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Cambridge event Standout for Peace in solidarity with #StandWithKashmir

Demonstrators at MIT, part of a series of peaceful world-wide protests in solidarity with Kashmir on the weekend of 21 September, International Peace Day. Photo: Beena Sarwar

Published in Cambridge Chronicle, September 24, 2019.

Sunday, 22 September, Cambridge MA: “Resist to exist” proclaimed a placard on the steps of MIT. The placard featured the picture of a woman in a red pheran, the long woolen tunic traditionally worn by Kashmiris from the Himalayan region in India’s north-west tip.

Visual by Zarina Teli, based on a photograph by Sumaya Teli.

The woman holding the placard also wore a red pheran, her mouth taped shut like the others in the pheran-clad group she stood with to symbolize the communications blackout in her home state since 5 August this year. The pheran reflects an iconic image that has become integral to the Kashmiris’ resistance movement, as covered by NPR news recently (Finding resistance in fashion, Kashmiri creator turns to the pheran).

The color red, taken up by thousands in their social media profile images, has come to symbolize the Kashmiris’ spirit of resistance and defiance.

The woman and her companions stood with other peace-loving South Asians and friends on the steps of MIT this past Sunday at noon, to demand that the Indian government “immediately restore communication in Kashmir, remove the draconian measures enforced in the name of security and order, and respect Kashmiris’ right of self-determination”.

Boston event – Global Standout for Peace in South Asia. Photo: Beena Sarwar

The next day, Monday 23 September, marked Day 50 of “the unprecedented and total communications blackout for 8 million Kashmiris enforced on them by the Indian government. Kashmiris, living in the most militarized region on earth, now fear that the present communications blackout is part of a larger plan to ‘ethnically cleanse’ Kashmir,” according to the statement read out at the event.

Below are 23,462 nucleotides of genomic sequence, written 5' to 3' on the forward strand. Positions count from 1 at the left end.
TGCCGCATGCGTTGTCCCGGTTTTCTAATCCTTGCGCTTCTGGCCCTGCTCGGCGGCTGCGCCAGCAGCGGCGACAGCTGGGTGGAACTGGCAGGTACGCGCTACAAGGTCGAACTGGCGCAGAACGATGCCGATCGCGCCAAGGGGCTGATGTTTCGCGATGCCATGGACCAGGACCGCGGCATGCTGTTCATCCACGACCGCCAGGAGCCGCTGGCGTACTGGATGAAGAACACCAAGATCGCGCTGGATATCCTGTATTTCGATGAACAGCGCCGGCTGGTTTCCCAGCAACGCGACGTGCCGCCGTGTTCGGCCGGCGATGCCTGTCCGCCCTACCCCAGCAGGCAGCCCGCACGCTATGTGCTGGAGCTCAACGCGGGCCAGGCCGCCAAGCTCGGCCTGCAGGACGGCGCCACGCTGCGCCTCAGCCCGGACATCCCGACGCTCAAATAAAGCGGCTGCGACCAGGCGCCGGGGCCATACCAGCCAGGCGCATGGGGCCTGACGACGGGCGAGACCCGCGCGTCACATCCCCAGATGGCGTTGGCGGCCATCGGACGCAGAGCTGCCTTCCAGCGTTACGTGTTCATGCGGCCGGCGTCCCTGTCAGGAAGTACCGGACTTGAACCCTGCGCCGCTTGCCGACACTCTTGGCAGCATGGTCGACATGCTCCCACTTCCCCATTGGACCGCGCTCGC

The event at MIT was part of a series of peaceful protests that weekend in solidarity with the Kashmiri people, coordinated by a small coalition called the Global Standout for Peace in South Asia.

Besides Boston, the Standouts took place in the San Francisco Bay area, Kolkata (India), Gotenburg (Sweden), Islamabad (Pakistan), and Kathmandu (Nepal), on the same weekend as Indian Prime Minister Modi shared the stage with U.S. President Trump in Houston. Solidarity with Kashmir protests took place in Houston also, as well as Seattle WA.

Standout for Peace in solidarity with Kashmir, Goteburg, Sweden

Nuclear-armed neighbors India and Pakistan both lay claim to Kashmir. The Global Standout protestors showed their rejection of these territorial claims by not carrying the flags of any nation or state.

Supporting organizations in Boston included Massachusetts Peace Action, CODEPINK: Women for Peace, MIT Students Against War, Stand With Kashmir, Coalition for Democratic India, Alliance for a Secular and Democratic South Asia, and Boston University Students for Justice in Palestine.

Addressing the participants, Cambridge City Councillor Sumbul Siddiqui encouraged them to keep ‘speaking out for justice’.

The event ended with a drum sounding 50 beats, one for each day since the communications lockdown up to that point.

(ends)